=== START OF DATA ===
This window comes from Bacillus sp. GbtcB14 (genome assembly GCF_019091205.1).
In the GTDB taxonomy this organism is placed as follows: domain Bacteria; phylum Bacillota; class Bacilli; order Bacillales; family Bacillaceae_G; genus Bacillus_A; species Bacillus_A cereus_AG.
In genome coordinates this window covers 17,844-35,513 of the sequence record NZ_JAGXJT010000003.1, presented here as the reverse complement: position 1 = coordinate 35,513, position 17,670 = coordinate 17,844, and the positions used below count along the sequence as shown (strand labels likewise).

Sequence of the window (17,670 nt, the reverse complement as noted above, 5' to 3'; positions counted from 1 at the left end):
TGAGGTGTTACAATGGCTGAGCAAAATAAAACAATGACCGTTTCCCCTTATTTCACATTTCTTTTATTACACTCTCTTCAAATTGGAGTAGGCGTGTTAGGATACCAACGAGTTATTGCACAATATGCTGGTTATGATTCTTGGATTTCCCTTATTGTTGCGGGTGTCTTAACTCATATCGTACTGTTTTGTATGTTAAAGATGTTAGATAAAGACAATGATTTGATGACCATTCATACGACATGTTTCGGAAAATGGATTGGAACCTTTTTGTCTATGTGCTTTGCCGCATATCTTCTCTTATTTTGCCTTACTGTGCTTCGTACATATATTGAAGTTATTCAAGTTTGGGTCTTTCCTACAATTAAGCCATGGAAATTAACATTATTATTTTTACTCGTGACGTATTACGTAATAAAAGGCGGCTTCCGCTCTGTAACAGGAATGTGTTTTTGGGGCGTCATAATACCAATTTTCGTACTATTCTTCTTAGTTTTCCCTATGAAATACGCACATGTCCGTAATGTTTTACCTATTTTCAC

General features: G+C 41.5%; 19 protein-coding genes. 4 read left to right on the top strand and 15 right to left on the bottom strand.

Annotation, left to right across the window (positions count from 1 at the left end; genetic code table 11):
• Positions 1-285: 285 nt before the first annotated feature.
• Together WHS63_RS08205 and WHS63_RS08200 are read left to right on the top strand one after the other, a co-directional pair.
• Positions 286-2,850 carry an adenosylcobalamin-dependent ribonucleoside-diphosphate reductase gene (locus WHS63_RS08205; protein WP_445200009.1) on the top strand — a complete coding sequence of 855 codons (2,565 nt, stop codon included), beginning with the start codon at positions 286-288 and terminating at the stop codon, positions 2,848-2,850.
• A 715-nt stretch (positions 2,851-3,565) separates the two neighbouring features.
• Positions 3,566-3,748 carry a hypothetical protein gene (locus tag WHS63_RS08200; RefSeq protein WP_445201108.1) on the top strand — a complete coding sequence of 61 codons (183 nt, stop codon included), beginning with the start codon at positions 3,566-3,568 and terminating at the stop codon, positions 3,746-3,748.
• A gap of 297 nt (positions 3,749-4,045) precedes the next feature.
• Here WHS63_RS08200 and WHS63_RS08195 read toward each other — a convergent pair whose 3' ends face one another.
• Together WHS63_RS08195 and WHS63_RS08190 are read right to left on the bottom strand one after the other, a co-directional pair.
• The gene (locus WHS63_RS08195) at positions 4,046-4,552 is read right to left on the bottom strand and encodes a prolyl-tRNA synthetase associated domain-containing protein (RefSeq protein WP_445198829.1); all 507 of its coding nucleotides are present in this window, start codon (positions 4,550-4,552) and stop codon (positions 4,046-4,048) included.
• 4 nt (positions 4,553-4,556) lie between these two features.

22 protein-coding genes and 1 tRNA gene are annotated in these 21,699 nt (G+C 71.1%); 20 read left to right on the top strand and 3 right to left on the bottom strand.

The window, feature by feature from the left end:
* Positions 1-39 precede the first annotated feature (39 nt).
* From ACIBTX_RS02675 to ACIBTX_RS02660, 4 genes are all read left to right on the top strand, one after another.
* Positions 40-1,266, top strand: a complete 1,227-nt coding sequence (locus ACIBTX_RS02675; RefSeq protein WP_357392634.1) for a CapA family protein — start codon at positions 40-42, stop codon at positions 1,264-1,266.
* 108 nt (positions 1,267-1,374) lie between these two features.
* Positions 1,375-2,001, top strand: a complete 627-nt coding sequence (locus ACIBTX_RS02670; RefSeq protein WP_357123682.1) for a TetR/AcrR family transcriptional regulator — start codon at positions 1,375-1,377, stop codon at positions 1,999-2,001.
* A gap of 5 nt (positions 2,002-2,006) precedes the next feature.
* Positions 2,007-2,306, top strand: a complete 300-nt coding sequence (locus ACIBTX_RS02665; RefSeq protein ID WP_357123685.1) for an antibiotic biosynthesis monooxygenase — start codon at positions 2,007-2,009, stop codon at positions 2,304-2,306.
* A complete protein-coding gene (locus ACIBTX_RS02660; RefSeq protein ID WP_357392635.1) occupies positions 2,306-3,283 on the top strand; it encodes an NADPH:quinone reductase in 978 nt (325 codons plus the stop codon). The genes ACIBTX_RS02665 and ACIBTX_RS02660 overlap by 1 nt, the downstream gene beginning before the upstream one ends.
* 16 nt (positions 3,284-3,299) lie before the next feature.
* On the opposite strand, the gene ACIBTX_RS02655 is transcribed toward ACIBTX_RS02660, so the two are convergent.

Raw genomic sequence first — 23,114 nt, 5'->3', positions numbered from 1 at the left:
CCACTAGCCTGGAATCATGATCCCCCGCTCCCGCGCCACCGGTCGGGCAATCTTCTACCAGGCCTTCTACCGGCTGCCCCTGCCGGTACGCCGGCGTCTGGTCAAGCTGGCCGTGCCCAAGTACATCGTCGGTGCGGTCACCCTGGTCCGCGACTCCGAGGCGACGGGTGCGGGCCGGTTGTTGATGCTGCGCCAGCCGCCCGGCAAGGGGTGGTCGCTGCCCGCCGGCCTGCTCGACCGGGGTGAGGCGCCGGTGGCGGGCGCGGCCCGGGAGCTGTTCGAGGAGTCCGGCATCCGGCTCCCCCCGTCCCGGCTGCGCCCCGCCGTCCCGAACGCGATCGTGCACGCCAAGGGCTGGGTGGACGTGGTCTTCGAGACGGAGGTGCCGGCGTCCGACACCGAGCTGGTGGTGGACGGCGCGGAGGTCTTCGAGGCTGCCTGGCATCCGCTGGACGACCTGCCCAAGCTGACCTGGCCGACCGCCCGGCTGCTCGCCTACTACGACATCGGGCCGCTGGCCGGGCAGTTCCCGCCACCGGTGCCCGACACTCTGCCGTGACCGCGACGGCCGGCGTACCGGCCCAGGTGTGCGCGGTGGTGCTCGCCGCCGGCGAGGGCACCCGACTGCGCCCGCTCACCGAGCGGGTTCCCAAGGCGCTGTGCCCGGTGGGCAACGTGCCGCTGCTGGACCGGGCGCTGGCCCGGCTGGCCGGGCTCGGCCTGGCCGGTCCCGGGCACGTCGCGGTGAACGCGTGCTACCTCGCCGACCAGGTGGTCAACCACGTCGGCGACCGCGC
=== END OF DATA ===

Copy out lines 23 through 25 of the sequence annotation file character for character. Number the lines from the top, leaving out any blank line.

* 108 nt (positions 1,267-1,374) lie between these two features.
* Positions 1,375-2,001, top strand: a complete 627-nt coding sequence (locus ACIBTX_RS02670; RefSeq protein WP_357123682.1) for a TetR/AcrR family transcriptional regulator — start codon at positions 1,375-1,377, stop codon at positions 1,999-2,001.
* A gap of 5 nt (positions 2,002-2,006) precedes the next feature.